As the film really is around him, I think director Kevin Macdonald wanted the viewer to see the growing horror of Amin's reign of terror through an innocent's eyes. That was difficult enough given that Garrigan was no innocent but almost arrogant in his manner to where when Amin has him hanging on hooks, we root for Garrigan to die. It gets worse when Macdonald is adamant about zooming in and out various shots within the same scene. He also moves the camera all over the place, disorienting the viewer, making things pointlessly artsy and confusing.

Second and perhaps more concerning, The Last King of Scotland seems almost sympathetic to Amin. I was surprised at how Amin was shown not as a tyrant but as almost more eccentric to slightly bonkers than cold and calculating. He was irrational at times such as when he berates Garrigan for not being supportive. "And you call yourself my closest advisor?" he scolds Garrigan, obviously shocked to have this title foisted on him when he never made such a claim.

Almost all of Amin's actions seem more misguided than malevolent. Sometimes they seem rational, a dangerous thing given that Amin was not the cartoonish buffoon the Western press caricatured him as. He could be oddball, but he was also cruel, murderous and tyrannical. His anger at an assassination attempt seems understandable even if The Last King of Scotland meant for Amin's violent retribution to those taken prisoner to be shocking. Even his literal butchering of Kay appears to be more the overreaction to a wife's betrayal than a small taste of Amin's evil.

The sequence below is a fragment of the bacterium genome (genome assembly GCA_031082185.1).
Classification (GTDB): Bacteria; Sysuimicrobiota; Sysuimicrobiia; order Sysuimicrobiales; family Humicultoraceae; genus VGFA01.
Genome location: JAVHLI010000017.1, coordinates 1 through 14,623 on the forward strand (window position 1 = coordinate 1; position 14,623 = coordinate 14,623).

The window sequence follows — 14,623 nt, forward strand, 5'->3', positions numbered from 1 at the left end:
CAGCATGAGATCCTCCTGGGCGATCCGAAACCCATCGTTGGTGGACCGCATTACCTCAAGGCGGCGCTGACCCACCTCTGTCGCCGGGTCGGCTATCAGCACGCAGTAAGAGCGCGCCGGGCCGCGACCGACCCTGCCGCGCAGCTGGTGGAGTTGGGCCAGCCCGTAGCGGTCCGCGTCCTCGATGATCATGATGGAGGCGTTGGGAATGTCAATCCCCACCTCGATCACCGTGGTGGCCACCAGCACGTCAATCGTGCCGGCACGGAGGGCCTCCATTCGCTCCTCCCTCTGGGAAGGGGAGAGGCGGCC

Curiously, the Entebbe hostage situation seems more a plot device than a real story. I am puzzled as to why, despite the danger the hostages face, Amin seems willing to show them his own brutality so openly. 

The Last King of Scotland might read better as the novel it is. As a film however, it went wrong in its portrayal of Idi Amin apart from Forest Whitaker's performance. I think two films that touch on both Amin himself and the Entebbe raid are better. For the former, there is the documentary General Idi Amin Dada: A Self Portrait, and for the latter, the 2018 film 7 Days in Entebbe (also known as Entebbe). Overall, it is not a good sign when your hero comes across as worse than a murderous dictator who destroyed his country.

Circa 1925-2003


Monday, January 3, 2022

Licorice Pizza: A Review



As pineapples on pizza are an acquired taste, I think so will Licorice Pizza be. Some will be put off by the excessive nostalgia for a time not well remembered. Others will find the age gap between the lovers creepy. Still more will, like me, feel Licorice Pizza is more a set of vignettes than a whole film. However, the film has the blessing of one to two good performances that make it acceptable, if a bit scattershot.

Up-and-coming fifteen-year-old actor Gary (Cooper Hoffman) is instantly smitten with school picture assistant Alana (Alana Haim). Alana, jaded even for a twenty-five-year-old, at first rejects Gary's overtures, but slowly she starts spending far too much time with Gary and his friends.

Gary's acting career sputters a bit, and I figure him whacking Lucy Doolittle* (Christine Ebersole) upside the head while on stage does not help his prospects. Gary's not worried though. His mom runs an advertising firm that helps a Japanese restaurant, and Gary for his part starts first a waterbed company and then a pinball arcade over the course of the film. Alana for her part tries out acting, then helping sell waterbeds over the phone and finally volunteering in a mayoral campaign.